After reading a couple of posts on the "your philosophy of government" thread, I was reminded of how I tire greatly of seeing anyone on any side of any debate trying to invoke (or more like hijack) the supposed "intentions" of the founders of our country as a means of supporting their point of view.
First off, the idea that our founding fathers had a unified idea of what was right for the country is absurd. Even more absurd is to state that any point of view in contemporary politics somehow represents "the founders' intention." This is an impossible claim to make, seeing as how the founders were largely just as divided and combative and argumentative (as well as generally corrupt) as our current politicians are, and they were largely looking out for their own interests ahead of the country's, and could barely agree on anything. In short, if you don't like our current politicians, you really shouldn't think much of the founding fathers either. You can appreciate the efforts they made to found the country we currently live in, but the personality cult that many now have dedicated to them is silly and not productive. Even less productive is trying to state that a deeply divided group of men would somehow uniformly support any political point of view.
And even IF they were a harmonious group of noble statesmen who always looked out for the country's best interests, it would still be pointless to try to invoke their beliefs in regards to a contemporary political issue. Comparing the world they lived in to the world we live in now is truly like comparing an apple to an orange. We don't know one way or another what they would think of today's issues, because most of today's issues didn't even exist in their time. This fact makes trying to prop up your personal beliefs as "the founder's intent" look even more foolish.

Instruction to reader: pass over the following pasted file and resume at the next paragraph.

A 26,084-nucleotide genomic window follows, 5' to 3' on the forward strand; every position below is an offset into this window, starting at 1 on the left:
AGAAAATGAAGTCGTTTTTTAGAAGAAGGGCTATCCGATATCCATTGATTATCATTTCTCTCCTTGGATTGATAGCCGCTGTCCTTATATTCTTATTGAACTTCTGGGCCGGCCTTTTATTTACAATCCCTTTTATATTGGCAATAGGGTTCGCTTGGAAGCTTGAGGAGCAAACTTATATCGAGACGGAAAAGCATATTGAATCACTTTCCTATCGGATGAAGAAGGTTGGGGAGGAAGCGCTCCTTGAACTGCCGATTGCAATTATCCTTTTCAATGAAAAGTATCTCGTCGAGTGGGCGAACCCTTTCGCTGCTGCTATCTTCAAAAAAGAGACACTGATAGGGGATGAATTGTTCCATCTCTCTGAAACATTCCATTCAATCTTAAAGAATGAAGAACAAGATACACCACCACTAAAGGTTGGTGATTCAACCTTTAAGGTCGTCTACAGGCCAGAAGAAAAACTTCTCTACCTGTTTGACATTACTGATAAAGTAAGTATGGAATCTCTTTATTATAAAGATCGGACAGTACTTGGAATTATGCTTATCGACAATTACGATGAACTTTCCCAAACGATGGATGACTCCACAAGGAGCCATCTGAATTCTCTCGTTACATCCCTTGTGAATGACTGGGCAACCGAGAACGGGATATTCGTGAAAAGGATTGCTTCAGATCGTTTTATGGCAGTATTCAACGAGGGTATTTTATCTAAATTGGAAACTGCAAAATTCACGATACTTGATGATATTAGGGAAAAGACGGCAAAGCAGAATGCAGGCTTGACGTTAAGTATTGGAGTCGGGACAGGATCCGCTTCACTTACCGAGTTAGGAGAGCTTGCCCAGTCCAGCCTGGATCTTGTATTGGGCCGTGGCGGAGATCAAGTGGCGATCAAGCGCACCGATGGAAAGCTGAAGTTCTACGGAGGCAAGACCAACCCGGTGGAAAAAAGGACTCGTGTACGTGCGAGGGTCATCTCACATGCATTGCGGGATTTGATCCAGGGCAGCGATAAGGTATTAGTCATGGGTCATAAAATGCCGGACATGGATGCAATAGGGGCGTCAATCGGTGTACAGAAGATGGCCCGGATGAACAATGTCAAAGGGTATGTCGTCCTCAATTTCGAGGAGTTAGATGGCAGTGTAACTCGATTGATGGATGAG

Finally, one more aside...if many of the founding fathers had their way, you wouldn't even have a right to vote. Many of them thought that the general public was too lazy and stupid to be trusted with choosing their leaders, and thought that letting the aristocrats (i.e. themselves) choose the leaders was a better idea. Based on how uneducated the general voting public has become today, it makes me think they actually might have been somewhat correct. But it does make you feel pretty ridiculous about holding up the example of our founding fathers as shining beacons of democracy like so many seem apt to do, no?
In short, go ahead and stand up for your opinions on their own merit instead of lazily trying to slap the founders' seal of approval on them as a means of discouraging an opposing viewpoint.